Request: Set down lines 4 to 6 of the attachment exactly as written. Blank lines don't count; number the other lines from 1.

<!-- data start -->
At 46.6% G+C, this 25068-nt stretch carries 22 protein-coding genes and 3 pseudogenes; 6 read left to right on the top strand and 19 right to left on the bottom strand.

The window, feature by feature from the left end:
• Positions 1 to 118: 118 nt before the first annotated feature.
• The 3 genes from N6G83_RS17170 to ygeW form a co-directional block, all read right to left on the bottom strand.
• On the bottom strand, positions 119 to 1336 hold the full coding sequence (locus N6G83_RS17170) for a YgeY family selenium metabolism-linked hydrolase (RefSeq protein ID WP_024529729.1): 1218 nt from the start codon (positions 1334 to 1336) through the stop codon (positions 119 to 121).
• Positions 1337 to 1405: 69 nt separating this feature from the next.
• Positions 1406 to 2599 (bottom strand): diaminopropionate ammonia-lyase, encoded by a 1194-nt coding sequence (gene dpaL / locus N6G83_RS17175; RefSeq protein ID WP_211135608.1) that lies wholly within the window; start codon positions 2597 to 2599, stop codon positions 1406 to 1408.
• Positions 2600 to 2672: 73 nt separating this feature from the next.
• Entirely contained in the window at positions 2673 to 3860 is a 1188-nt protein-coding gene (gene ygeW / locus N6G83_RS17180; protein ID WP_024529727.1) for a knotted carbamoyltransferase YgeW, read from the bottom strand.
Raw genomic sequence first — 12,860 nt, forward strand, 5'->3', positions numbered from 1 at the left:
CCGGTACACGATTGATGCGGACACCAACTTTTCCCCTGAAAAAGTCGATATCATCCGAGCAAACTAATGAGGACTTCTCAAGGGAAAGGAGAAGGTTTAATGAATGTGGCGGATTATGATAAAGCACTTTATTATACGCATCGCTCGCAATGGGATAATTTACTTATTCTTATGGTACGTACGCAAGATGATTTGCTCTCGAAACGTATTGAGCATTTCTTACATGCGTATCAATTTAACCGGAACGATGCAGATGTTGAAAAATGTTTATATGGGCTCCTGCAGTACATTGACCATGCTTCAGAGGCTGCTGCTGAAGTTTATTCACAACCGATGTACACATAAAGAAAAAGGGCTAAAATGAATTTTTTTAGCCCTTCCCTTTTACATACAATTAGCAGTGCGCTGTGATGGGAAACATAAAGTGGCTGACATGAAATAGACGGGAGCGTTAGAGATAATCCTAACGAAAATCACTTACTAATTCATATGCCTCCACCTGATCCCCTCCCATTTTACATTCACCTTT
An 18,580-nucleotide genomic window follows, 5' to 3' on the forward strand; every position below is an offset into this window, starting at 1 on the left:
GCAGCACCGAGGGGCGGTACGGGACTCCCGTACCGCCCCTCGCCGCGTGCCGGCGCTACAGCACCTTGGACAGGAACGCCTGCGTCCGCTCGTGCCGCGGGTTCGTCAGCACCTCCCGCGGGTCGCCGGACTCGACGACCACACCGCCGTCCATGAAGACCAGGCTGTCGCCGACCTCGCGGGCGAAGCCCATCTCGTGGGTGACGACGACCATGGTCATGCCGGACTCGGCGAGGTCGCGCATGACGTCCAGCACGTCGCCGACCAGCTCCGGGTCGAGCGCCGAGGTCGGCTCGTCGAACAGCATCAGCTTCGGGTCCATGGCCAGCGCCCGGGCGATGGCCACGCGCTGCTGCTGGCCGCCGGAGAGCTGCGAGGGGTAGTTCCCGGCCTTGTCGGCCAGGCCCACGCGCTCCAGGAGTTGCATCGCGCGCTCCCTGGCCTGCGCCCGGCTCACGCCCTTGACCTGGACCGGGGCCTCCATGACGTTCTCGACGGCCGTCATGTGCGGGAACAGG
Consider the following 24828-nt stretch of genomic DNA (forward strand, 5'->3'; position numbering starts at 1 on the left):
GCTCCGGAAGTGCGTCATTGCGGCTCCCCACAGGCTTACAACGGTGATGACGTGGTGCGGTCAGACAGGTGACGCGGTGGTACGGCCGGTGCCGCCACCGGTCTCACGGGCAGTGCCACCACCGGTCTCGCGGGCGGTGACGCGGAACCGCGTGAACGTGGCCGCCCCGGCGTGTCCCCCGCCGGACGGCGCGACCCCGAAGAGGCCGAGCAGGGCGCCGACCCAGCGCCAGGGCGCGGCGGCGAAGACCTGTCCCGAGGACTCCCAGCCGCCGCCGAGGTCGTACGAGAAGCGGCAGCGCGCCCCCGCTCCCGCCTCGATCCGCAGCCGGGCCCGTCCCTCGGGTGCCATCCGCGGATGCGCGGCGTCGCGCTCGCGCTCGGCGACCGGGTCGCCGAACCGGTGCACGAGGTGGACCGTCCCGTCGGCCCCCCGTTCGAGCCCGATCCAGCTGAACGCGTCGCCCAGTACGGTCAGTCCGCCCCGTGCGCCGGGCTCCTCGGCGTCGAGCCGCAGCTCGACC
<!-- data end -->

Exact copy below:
• The 3 genes from N6G83_RS17170 to ygeW form a co-directional block, all read right to left on the bottom strand.
• On the bottom strand, positions 119 to 1336 hold the full coding sequence (locus N6G83_RS17170) for a YgeY family selenium metabolism-linked hydrolase (RefSeq protein ID WP_024529729.1): 1218 nt from the start codon (positions 1334 to 1336) through the stop codon (positions 119 to 121).
• Positions 1337 to 1405: 69 nt separating this feature from the next.